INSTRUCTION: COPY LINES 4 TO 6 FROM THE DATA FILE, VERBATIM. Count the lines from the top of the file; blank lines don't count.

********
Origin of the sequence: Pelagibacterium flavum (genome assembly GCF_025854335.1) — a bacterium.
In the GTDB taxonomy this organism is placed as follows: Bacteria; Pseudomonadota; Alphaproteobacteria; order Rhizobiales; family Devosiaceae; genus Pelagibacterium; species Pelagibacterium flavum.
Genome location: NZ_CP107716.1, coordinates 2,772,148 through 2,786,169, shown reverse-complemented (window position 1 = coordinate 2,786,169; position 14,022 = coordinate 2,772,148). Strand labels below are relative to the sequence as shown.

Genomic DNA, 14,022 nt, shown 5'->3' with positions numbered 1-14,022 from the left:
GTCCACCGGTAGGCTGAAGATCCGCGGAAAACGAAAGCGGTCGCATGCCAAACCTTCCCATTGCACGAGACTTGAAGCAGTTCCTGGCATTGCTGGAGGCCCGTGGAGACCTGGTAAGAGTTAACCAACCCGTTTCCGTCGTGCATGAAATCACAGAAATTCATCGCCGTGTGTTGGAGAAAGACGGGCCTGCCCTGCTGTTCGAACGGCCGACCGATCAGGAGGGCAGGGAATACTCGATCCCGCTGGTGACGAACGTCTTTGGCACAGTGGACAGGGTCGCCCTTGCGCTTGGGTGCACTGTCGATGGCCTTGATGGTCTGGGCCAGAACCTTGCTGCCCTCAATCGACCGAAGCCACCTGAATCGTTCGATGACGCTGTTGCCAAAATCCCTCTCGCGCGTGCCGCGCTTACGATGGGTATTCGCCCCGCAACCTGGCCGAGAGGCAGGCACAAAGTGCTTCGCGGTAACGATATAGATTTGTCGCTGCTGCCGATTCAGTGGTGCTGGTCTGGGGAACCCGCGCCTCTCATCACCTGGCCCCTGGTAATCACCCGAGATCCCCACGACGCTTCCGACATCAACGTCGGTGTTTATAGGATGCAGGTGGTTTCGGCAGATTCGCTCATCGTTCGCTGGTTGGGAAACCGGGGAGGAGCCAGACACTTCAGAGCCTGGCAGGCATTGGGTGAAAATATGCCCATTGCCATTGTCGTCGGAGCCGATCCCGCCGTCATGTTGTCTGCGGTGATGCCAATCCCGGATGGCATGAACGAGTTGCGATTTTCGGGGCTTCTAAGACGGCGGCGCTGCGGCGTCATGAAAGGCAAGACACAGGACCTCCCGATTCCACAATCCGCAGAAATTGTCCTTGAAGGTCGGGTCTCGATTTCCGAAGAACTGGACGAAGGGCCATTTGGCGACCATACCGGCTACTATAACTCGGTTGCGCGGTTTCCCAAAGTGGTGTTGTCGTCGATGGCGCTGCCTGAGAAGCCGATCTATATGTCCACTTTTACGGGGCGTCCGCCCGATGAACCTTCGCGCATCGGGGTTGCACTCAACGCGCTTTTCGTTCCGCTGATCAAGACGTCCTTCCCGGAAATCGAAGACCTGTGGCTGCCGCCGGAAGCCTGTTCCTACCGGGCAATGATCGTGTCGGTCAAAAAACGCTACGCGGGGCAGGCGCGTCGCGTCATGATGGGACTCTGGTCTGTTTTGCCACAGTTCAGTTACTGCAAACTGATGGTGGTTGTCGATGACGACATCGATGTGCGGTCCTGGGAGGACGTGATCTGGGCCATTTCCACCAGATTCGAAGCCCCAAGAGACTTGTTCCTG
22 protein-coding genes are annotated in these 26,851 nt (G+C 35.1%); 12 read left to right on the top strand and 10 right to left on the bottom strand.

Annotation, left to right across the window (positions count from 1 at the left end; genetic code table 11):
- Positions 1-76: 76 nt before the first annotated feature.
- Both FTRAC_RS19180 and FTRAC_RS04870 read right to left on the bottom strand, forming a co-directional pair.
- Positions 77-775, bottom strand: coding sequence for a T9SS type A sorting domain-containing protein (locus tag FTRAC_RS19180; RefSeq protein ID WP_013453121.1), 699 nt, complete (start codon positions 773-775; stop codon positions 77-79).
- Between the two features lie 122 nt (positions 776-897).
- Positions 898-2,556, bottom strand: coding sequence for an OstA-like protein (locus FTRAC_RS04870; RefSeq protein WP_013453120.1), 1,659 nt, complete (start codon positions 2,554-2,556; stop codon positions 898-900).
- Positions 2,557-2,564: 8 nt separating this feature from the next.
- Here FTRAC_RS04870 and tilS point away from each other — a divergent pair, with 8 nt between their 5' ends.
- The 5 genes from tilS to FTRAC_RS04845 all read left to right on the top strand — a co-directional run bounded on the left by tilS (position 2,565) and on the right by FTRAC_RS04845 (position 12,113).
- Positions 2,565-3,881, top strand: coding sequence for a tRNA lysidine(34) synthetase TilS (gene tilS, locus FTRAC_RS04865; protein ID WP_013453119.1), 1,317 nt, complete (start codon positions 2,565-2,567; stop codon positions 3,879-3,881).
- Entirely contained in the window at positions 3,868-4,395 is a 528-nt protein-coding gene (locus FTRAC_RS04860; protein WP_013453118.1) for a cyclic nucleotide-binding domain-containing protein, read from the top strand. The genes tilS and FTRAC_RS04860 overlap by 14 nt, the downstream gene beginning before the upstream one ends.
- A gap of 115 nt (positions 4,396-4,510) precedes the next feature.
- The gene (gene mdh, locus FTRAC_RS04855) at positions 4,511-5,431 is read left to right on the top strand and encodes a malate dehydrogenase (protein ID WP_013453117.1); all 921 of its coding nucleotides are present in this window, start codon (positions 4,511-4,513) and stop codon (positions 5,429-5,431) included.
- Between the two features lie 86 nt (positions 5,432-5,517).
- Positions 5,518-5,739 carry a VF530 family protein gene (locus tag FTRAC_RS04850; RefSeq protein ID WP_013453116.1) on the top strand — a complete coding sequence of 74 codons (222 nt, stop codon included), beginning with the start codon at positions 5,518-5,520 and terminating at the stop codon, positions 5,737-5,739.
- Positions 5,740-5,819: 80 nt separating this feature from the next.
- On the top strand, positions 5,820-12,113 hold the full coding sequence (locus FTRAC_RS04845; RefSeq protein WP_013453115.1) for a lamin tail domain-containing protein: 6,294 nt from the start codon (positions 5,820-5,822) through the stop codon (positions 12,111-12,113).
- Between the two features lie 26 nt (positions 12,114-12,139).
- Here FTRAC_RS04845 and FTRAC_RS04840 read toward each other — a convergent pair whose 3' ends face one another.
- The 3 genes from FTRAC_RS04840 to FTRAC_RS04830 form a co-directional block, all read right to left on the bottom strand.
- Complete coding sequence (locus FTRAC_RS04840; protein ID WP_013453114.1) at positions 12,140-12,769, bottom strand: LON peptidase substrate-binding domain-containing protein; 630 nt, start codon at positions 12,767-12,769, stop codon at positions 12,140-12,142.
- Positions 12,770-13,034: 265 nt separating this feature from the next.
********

Genomic DNA, 14,022 nt, shown 5'->3' with positions numbered 1-14,022 from the left:
GTCCACCGGTAGGCTGAAGATCCGCGGAAAACGAAAGCGGTCGCATGCCAAACCTTCCCATTGCACGAGACTTGAAGCAGTTCCTGGCATTGCTGGAGGCCCGTGGAGACCTGGTAAGAGTTAACCAACCCGTTTCCGTCGTGCATGAAATCACAGAAATTCATCGCCGTGTGTTGGAGAAAGACGGGCCTGCCCTGCTGTTCGAACGGCCGACCGATCAGGAGGGCAGGGAATACTCGATCCCGCTGGTGACGAACGTCTTTGGCACAGTGGACAGGGTCGCCCTTGCGCTTGGGTGCACTGTCGATGGCCTTGATGGTCTGGGCCAGAACCTTGCTGCCCTCAATCGACCGAAGCCACCTGAATCGTTCGATGACGCTGTTGCCAAAATCCCTCTCGCGCGTGCCGCGCTTACGATGGGTATTCGCCCCGCAACCTGGCCGAGAGGCAGGCACAAAGTGCTTCGCGGTAACGATATAGATTTGTCGCTGCTGCCGATTCAGTGGTGCTGGTCTGGGGAACCCGCGCCTCTCATCACCTGGCCCCTGGTAATCACCCGAGATCCCCACGACGCTTCCGACATCAACGTCGGTGTTTATAGGATGCAGGTGGTTTCGGCAGATTCGCTCATCGTTCGCTGGTTGGGAAACCGGGGAGGAGCCAGACACTTCAGAGCCTGGCAGGCATTGGGTGAAAATATGCCCATTGCCATTGTCGTCGGAGCCGATCCCGCCGTCATGTTGTCTGCGGTGATGCCAATCCCGGATGGCATGAACGAGTTGCGATTTTCGGGGCTTCTAAGACGGCGGCGCTGCGGCGTCATGAAAGGCAAGACACAGGACCTCCCGATTCCACAATCCGCAGAAATTGTCCTTGAAGGTCGGGTCTCGATTTCCGAAGAACTGGACGAAGGGCCATTTGGCGACCATACCGGCTACTATAACTCGGTTGCGCGGTTTCCCAAAGTGGTGTTGTCGTCGATGGCGCTGCCTGAGAAGCCGATCTATATGTCCACTTTTACGGGGCGTCCGCCCGATGAACCTTCGCGCATCGGGGTTGCACTCAACGCGCTTTTCGTTCCGCTGATCAAGACGTCCTTCCCGGAAATCGAAGACCTGTGGCTGCCGCCGGAAGCCTGTTCCTACCGGGCAATGATCGTGTCGGTCAAAAAACGCTACGCGGGGCAGGCGCGTCGCGTCATGATGGGACTCTGGTCTGTTTTGCCACAGTTCAGTTACTGCAAACTGATGGTGGTTGTCGATGACGACATCGATGTGCGGTCCTGGGAGGACGTGATCTGGGCCATTTCCACCAGATTCGAAGCCCCAAGAGACTTGTTCCTG
22 protein-coding genes are annotated in these 26,851 nt (G+C 35.1%); 12 read left to right on the top strand and 10 right to left on the bottom strand.